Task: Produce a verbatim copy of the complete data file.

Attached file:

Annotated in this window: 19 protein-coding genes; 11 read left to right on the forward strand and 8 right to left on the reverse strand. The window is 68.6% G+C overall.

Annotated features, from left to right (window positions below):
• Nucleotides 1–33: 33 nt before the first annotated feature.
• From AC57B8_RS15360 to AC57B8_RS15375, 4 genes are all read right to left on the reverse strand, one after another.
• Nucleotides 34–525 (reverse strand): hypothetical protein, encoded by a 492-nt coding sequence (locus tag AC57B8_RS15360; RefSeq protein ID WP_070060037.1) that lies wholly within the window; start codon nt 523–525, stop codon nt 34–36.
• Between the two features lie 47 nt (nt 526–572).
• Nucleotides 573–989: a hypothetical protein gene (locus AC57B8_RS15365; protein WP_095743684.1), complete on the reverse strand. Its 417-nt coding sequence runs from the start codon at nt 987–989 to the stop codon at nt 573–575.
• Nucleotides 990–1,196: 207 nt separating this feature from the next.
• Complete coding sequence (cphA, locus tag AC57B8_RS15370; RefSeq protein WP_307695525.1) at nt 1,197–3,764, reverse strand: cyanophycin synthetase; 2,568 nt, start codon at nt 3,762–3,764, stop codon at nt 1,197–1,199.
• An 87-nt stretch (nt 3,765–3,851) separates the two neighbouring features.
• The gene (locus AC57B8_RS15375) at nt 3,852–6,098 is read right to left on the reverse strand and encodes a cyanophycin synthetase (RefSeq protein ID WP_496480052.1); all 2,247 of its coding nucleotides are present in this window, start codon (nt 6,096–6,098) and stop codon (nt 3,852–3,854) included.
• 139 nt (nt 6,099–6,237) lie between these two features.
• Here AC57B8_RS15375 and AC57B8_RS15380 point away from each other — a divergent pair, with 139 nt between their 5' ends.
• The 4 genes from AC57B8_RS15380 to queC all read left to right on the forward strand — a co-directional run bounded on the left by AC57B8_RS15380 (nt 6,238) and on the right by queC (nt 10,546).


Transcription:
Annotated in this window: 19 protein-coding genes; 11 read left to right on the forward strand and 8 right to left on the reverse strand. The window is 68.6% G+C overall.

Annotated features, from left to right (window positions below):
• Nucleotides 1–33: 33 nt before the first annotated feature.
• From AC57B8_RS15360 to AC57B8_RS15375, 4 genes are all read right to left on the reverse strand, one after another.
• Nucleotides 34–525 (reverse strand): hypothetical protein, encoded by a 492-nt coding sequence (locus tag AC57B8_RS15360; RefSeq protein ID WP_070060037.1) that lies wholly within the window; start codon nt 523–525, stop codon nt 34–36.
• Between the two features lie 47 nt (nt 526–572).
• Nucleotides 573–989: a hypothetical protein gene (locus AC57B8_RS15365; protein WP_095743684.1), complete on the reverse strand. Its 417-nt coding sequence runs from the start codon at nt 987–989 to the stop codon at nt 573–575.
• Nucleotides 990–1,196: 207 nt separating this feature from the next.
• Complete coding sequence (cphA, locus tag AC57B8_RS15370; RefSeq protein WP_307695525.1) at nt 1,197–3,764, reverse strand: cyanophycin synthetase; 2,568 nt, start codon at nt 3,762–3,764, stop codon at nt 1,197–1,199.
• An 87-nt stretch (nt 3,765–3,851) separates the two neighbouring features.
• The gene (locus AC57B8_RS15375) at nt 3,852–6,098 is read right to left on the reverse strand and encodes a cyanophycin synthetase (RefSeq protein ID WP_496480052.1); all 2,247 of its coding nucleotides are present in this window, start codon (nt 6,096–6,098) and stop codon (nt 3,852–3,854) included.
• 139 nt (nt 6,099–6,237) lie between these two features.
• Here AC57B8_RS15375 and AC57B8_RS15380 point away from each other — a divergent pair, with 139 nt between their 5' ends.
• The 4 genes from AC57B8_RS15380 to queC all read left to right on the forward strand — a co-directional run bounded on the left by AC57B8_RS15380 (nt 6,238) and on the right by queC (nt 10,546).